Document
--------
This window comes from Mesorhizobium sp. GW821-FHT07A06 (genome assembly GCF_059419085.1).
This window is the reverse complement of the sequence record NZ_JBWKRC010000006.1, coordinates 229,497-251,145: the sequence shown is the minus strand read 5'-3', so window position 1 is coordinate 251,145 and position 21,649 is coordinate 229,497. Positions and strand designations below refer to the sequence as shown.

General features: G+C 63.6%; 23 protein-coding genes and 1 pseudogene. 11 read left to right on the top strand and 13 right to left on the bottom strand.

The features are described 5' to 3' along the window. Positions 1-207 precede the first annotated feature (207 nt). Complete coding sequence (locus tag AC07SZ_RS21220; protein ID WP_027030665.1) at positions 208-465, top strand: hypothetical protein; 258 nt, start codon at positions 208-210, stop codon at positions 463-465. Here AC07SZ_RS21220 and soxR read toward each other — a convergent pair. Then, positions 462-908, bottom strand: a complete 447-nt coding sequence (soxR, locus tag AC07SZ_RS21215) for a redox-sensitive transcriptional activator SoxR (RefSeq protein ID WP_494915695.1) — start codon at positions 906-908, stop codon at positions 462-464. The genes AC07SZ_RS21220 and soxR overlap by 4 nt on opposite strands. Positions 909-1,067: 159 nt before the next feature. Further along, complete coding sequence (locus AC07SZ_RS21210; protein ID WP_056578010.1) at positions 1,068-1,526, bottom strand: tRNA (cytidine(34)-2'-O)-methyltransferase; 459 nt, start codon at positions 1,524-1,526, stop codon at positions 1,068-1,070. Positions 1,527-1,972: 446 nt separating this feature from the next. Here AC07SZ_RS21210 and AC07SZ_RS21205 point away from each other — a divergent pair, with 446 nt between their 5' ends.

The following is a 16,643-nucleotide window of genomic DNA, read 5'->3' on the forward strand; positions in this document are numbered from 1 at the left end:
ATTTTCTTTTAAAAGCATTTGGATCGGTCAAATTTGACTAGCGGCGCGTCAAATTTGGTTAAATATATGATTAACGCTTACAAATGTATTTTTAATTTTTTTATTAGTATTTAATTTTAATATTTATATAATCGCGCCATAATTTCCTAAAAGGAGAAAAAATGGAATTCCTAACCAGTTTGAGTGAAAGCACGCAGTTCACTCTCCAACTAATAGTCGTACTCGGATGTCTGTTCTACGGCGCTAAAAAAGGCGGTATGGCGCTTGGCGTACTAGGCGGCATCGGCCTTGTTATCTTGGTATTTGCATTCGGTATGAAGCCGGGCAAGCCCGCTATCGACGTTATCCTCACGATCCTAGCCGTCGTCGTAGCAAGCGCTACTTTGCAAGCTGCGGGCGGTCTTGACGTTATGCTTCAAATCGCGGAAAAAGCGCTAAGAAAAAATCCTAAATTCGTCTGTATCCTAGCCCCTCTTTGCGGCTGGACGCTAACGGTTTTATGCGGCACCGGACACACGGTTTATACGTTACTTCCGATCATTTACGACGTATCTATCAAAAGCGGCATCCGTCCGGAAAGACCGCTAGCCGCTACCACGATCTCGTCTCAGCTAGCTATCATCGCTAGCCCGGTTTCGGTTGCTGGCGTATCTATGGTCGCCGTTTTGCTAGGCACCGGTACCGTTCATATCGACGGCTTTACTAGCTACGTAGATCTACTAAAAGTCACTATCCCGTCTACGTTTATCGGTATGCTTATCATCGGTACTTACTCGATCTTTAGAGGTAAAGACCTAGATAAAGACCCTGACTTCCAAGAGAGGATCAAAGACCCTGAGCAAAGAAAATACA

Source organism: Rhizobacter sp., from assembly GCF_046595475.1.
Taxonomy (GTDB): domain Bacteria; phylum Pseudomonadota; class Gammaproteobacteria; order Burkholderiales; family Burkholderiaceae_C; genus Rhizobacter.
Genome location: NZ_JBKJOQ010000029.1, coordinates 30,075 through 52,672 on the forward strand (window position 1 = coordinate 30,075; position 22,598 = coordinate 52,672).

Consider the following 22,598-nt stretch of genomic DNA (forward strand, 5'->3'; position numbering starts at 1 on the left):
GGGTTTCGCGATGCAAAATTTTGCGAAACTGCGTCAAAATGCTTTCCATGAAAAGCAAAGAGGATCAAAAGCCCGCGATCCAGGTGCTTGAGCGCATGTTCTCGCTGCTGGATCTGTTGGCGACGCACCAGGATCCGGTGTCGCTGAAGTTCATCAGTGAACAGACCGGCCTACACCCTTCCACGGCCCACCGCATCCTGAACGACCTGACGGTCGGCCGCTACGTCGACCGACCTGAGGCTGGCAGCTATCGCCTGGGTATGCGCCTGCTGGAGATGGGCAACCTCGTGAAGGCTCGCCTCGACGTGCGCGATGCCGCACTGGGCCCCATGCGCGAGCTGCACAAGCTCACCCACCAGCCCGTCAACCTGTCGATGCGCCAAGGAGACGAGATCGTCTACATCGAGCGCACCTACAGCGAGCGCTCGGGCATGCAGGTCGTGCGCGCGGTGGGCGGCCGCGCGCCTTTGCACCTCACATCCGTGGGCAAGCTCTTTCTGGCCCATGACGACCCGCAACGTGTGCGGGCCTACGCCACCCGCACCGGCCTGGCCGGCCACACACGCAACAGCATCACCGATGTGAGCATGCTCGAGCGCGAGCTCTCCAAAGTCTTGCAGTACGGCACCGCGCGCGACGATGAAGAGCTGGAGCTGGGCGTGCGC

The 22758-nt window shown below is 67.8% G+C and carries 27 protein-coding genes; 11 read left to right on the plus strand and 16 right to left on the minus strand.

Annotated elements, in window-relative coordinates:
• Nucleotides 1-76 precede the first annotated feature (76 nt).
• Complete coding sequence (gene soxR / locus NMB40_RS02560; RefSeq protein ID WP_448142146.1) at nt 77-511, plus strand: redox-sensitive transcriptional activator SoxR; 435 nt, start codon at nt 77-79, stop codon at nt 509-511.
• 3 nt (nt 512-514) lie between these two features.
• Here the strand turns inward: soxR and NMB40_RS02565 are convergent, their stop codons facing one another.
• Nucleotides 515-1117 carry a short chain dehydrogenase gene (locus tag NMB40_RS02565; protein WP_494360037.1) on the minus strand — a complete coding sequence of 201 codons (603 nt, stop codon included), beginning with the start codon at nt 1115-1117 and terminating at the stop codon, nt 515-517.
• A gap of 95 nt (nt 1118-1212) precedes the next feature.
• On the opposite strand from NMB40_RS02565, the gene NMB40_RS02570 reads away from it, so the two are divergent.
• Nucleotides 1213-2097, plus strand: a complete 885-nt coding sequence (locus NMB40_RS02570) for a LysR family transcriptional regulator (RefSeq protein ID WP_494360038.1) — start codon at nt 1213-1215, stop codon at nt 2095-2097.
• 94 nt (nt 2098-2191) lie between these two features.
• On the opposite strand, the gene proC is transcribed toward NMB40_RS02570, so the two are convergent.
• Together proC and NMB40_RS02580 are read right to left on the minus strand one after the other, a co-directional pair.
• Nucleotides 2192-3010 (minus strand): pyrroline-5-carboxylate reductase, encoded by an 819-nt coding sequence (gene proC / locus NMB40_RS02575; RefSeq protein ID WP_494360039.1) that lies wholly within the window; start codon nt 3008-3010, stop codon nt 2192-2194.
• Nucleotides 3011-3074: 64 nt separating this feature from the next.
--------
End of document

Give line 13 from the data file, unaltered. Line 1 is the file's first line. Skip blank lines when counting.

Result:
Annotated elements, in window-relative coordinates: